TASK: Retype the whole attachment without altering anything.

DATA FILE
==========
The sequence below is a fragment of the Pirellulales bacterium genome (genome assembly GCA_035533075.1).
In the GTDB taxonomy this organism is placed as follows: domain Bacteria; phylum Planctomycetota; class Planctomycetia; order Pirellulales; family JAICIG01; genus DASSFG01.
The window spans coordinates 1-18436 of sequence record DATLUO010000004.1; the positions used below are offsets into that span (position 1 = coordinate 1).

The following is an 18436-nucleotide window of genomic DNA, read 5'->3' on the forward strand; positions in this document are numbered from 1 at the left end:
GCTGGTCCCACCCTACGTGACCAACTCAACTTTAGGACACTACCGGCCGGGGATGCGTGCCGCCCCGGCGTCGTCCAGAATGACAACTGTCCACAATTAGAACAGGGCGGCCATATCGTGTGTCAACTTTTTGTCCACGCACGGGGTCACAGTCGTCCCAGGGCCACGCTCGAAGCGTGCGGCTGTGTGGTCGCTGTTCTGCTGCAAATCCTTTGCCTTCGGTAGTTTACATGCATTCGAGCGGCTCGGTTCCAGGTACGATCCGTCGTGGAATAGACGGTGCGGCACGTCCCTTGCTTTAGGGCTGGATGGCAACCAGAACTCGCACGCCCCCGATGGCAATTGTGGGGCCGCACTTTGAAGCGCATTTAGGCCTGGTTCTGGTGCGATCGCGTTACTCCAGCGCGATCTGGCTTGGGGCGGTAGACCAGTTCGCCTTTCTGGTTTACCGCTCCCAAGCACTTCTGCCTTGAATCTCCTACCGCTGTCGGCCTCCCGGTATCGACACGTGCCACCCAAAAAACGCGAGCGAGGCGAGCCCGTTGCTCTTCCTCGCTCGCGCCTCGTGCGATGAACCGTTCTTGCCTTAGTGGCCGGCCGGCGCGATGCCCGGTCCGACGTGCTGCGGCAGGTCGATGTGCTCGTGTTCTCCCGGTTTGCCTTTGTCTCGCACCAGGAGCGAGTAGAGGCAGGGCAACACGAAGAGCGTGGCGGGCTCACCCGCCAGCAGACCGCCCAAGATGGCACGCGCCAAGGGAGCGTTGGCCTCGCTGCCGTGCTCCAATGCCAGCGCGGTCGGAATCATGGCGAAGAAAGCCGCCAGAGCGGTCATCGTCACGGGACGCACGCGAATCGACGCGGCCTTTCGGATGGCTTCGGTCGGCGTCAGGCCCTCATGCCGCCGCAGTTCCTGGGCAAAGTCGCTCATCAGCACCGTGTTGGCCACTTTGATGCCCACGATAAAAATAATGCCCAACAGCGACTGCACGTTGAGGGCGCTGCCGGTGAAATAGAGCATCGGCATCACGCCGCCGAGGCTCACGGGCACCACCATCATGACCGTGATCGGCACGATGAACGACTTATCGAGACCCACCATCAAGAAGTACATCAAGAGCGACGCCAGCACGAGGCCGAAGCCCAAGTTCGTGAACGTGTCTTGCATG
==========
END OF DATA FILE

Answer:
The sequence below is a fragment of the Pirellulales bacterium genome (genome assembly GCA_035533075.1).
In the GTDB taxonomy this organism is placed as follows: domain Bacteria; phylum Planctomycetota; class Planctomycetia; order Pirellulales; family JAICIG01; genus DASSFG01.
The window spans coordinates 1-18436 of sequence record DATLUO010000004.1; the positions used below are offsets into that span (position 1 = coordinate 1).

The following is an 18436-nucleotide window of genomic DNA, read 5'->3' on the forward strand; positions in this document are numbered from 1 at the left end:
GCTGGTCCCACCCTACGTGACCAACTCAACTTTAGGACACTACCGGCCGGGGATGCGTGCCGCCCCGGCGTCGTCCAGAATGACAACTGTCCACAATTAGAACAGGGCGGCCATATCGTGTGTCAACTTTTTGTCCACGCACGGGGTCACAGTCGTCCCAGGGCCACGCTCGAAGCGTGCGGCTGTGTGGTCGCTGTTCTGCTGCAAATCCTTTGCCTTCGGTAGTTTACATGCATTCGAGCGGCTCGGTTCCAGGTACGATCCGTCGTGGAATAGACGGTGCGGCACGTCCCTTGCTTTAGGGCTGGATGGCAACCAGAACTCGCACGCCCCCGATGGCAATTGTGGGGCCGCACTTTGAAGCGCATTTAGGCCTGGTTCTGGTGCGATCGCGTTACTCCAGCGCGATCTGGCTTGGGGCGGTAGACCAGTTCGCCTTTCTGGTTTACCGCTCCCAAGCACTTCTGCCTTGAATCTCCTACCGCTGTCGGCCTCCCGGTATCGACACGTGCCACCCAAAAAACGCGAGCGAGGCGAGCCCGTTGCTCTTCCTCGCTCGCGCCTCGTGCGATGAACCGTTCTTGCCTTAGTGGCCGGCCGGCGCGATGCCCGGTCCGACGTGCTGCGGCAGGTCGATGTGCTCGTGTTCTCCCGGTTTGCCTTTGTCTCGCACCAGGAGCGAGTAGAGGCAGGGCAACACGAAGAGCGTGGCGGGCTCACCCGCCAGCAGACCGCCCAAGATGGCACGCGCCAAGGGAGCGTTGGCCTCGCTGCCGTGCTCCAATGCCAGCGCGGTCGGAATCATGGCGAAGAAAGCCGCCAGAGCGGTCATCGTCACGGGACGCACGCGAATCGACGCGGCCTTTCGGATGGCTTCGGTCGGCGTCAGGCCCTCATGCCGCCGCAGTTCCTGGGCAAAGTCGCTCATCAGCACCGTGTTGGCCACTTTGATGCCCACGATAAAAATAATGCCCAACAGCGACTGCACGTTGAGGGCGCTGCCGGTGAAATAGAGCATCGGCATCACGCCGCCGAGGCTCACGGGCACCACCATCATGACCGTGATCGGCACGATGAACGACTTATCGAGACCCACCATCAAGAAGTACATCAAGAGCGACGCCAGCACGAGGCCGAAGCCCAAGTTCGTGAACGTGTCTTGCATG